Iranian shopkeepers and truck drivers staged strikes in nearly 40 cities and towns on Monday after protesters called a three-day nationwide general strike when the government refused to confirm a senior official’s claim that the vice squad had been abolished.
Iranian newspapers instead reported an increase in patrols, particularly in religious cities, requiring women to wear the hijab and business managers being ordered by police to tighten hijab restrictions.
The confusion may partly stem from a divided regime sending out mixed messages trying to quell the protests.
Iran has been rocked by 11 weeks of unrest since a 22-year-old Kurdish woman, Mahsa Amini, died in police custody after being arrested by morality police.
The show of force in the shop strike satisfied the protesters as it expressed dissatisfaction with the government in major cities such as Tehran, Karaj, Isfahan, Mashhad, Tabriz and Shiraz. Iranian Kurdish rights group Hengaw also reported that 19 cities have joined the strike movement in western Iran, where most of the country’s Kurdish population resides.
Political prisoners called for support for the three-day protests. Posters also appeared on the streets calling for respect for the strike.
Government officials continued to claim the protests had ended but also admitted that many shops had closed and blamed intimidation, which they said would lead to criminal charges.
At the same time, senior politicians including President Ebrahim Raisi and Parliament Speaker Mohammad Qalibaf said they will visit Tehran’s universities on Wednesday to debate reforms with the striking students, a tactic that has previously backfired.
In a sign the government isn’t relaxing hijab rules, the semi-official Tasnim news agency reported Monday that an amusement park in a Tehran mall was shut down by the judiciary because its operators weren’t wearing hijab properly.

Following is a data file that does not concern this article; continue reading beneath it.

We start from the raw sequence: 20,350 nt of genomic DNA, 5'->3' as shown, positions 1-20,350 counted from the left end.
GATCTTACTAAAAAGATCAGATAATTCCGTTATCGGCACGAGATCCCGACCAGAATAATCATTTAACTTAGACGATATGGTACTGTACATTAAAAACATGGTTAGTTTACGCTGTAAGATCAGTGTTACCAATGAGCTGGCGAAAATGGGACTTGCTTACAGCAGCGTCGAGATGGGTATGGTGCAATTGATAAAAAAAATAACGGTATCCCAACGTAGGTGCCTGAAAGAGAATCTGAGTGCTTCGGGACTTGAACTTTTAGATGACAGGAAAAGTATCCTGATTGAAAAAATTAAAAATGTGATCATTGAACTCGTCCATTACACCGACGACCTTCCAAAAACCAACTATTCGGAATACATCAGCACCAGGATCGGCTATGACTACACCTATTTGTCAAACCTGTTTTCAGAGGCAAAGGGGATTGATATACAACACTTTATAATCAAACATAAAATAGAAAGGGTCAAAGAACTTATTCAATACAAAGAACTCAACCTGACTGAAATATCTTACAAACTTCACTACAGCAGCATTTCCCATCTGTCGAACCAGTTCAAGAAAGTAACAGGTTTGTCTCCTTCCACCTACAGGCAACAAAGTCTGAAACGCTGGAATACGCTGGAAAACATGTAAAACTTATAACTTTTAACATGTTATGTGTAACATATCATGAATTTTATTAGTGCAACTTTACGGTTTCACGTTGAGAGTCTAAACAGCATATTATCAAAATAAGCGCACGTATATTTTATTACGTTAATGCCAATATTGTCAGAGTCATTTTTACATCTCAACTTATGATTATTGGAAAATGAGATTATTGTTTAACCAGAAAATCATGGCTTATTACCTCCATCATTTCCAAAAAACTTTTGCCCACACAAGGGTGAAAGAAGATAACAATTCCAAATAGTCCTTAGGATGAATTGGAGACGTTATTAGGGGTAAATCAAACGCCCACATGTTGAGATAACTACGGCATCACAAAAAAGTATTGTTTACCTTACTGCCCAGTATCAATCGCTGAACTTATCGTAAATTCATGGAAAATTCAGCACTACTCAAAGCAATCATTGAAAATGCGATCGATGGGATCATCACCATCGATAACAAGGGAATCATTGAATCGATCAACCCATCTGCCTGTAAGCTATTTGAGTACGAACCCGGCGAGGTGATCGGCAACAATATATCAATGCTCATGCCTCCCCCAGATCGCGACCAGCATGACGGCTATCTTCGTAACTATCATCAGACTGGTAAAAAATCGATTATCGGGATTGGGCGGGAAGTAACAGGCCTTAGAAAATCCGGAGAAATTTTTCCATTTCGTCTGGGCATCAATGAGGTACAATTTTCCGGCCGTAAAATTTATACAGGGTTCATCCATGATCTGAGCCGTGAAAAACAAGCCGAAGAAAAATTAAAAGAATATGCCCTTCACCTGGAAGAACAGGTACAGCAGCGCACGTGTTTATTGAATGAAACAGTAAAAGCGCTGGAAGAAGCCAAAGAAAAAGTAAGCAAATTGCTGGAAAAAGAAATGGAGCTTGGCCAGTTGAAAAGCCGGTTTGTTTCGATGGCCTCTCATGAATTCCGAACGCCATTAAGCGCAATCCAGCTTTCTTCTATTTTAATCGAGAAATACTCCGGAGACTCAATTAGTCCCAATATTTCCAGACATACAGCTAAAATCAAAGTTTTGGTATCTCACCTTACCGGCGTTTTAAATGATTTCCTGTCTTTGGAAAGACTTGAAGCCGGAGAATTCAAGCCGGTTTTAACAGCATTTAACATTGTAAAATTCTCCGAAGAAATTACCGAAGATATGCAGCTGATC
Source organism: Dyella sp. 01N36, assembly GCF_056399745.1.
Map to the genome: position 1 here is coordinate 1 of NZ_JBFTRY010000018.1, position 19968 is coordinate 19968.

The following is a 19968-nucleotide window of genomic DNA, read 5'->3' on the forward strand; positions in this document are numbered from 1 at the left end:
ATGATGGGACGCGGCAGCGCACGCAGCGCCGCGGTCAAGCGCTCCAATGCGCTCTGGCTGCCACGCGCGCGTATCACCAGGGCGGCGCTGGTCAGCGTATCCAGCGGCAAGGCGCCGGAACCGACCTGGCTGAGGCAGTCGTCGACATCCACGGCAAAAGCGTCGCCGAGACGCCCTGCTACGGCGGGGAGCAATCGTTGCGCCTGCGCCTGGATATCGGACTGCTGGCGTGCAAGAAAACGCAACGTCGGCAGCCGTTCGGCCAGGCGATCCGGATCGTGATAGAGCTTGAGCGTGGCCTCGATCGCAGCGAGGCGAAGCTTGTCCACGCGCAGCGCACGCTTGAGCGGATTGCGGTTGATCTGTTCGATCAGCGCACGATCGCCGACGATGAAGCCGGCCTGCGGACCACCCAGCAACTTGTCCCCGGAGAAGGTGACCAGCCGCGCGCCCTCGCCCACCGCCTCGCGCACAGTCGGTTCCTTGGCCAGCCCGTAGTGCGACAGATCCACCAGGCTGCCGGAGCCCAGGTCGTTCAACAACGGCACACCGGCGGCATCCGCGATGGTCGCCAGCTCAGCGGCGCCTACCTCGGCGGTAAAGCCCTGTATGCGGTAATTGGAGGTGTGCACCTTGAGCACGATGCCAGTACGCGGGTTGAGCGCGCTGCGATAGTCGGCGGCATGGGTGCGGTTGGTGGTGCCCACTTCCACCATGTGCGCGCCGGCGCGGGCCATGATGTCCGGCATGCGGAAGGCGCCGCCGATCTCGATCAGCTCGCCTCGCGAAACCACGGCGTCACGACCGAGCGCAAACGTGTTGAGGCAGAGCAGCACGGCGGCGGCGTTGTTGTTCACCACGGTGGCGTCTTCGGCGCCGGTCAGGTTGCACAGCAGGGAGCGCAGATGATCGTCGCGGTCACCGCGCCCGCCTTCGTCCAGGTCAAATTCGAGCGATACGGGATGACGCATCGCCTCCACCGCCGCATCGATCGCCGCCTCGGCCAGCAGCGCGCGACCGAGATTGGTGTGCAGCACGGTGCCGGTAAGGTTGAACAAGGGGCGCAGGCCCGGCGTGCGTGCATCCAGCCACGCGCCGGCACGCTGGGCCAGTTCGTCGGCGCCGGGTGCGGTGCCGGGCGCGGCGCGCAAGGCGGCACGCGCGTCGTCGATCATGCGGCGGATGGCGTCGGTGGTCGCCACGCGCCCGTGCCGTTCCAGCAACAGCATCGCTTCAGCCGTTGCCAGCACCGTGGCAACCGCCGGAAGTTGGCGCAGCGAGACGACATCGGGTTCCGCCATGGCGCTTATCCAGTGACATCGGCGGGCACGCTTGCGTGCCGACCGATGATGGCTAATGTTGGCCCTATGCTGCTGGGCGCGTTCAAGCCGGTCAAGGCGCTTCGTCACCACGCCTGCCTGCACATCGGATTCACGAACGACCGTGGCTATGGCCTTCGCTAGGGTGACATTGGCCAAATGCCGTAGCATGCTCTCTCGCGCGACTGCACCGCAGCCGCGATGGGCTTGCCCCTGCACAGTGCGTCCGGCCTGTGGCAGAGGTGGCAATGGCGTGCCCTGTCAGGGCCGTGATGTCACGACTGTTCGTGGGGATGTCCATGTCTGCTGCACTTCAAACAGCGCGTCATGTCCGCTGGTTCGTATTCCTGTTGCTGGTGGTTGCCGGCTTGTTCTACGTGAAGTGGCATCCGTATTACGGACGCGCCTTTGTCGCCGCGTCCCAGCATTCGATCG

The reform-leaning newspaper Ham-Mihan said the Morality Police have increased their presence in cities outside Tehran, where police have been less active in recent weeks.
The controversy over whether the force had been shut down arose when the Attorney General Mohammad Jafar Montazeri was asked about the morale police at a conference where he said: “The morale police have been shut down where they were established”.
He added they had “nothing to do with the judiciary” and “the judiciary would continue to monitor behavioral acts at the community level.”
Iran’s official authorities have not yet officially responded to the controversy. Iranian Foreign Minister Hossein Amir-Abdollahian was asked about the dissolution of the vice squad during a visit to Serbia on Sunday and said: “Everything is going well in Iran within the framework of democracy and freedom.”
A Tehran journalist told the Guardian: “The security forces and police are all focused on quelling the protests, so they don’t have the resources to deal with women without a veil. The leadership patrol in the form that we used to see on the streets has completely disappeared and does not exist. On one of the days of the demonstration in Tehran, I walked through the IRGC guards without a headscarf. They just looked at me. Their looks were angry but they had no other interaction.”
She added that the Basij paramilitary forces are still active at night, and probably even more so outside of Tehran.
In Rasht, a women’s rights activist says that she has not seen the so-called traffic stripes and cars in the last two and a half months.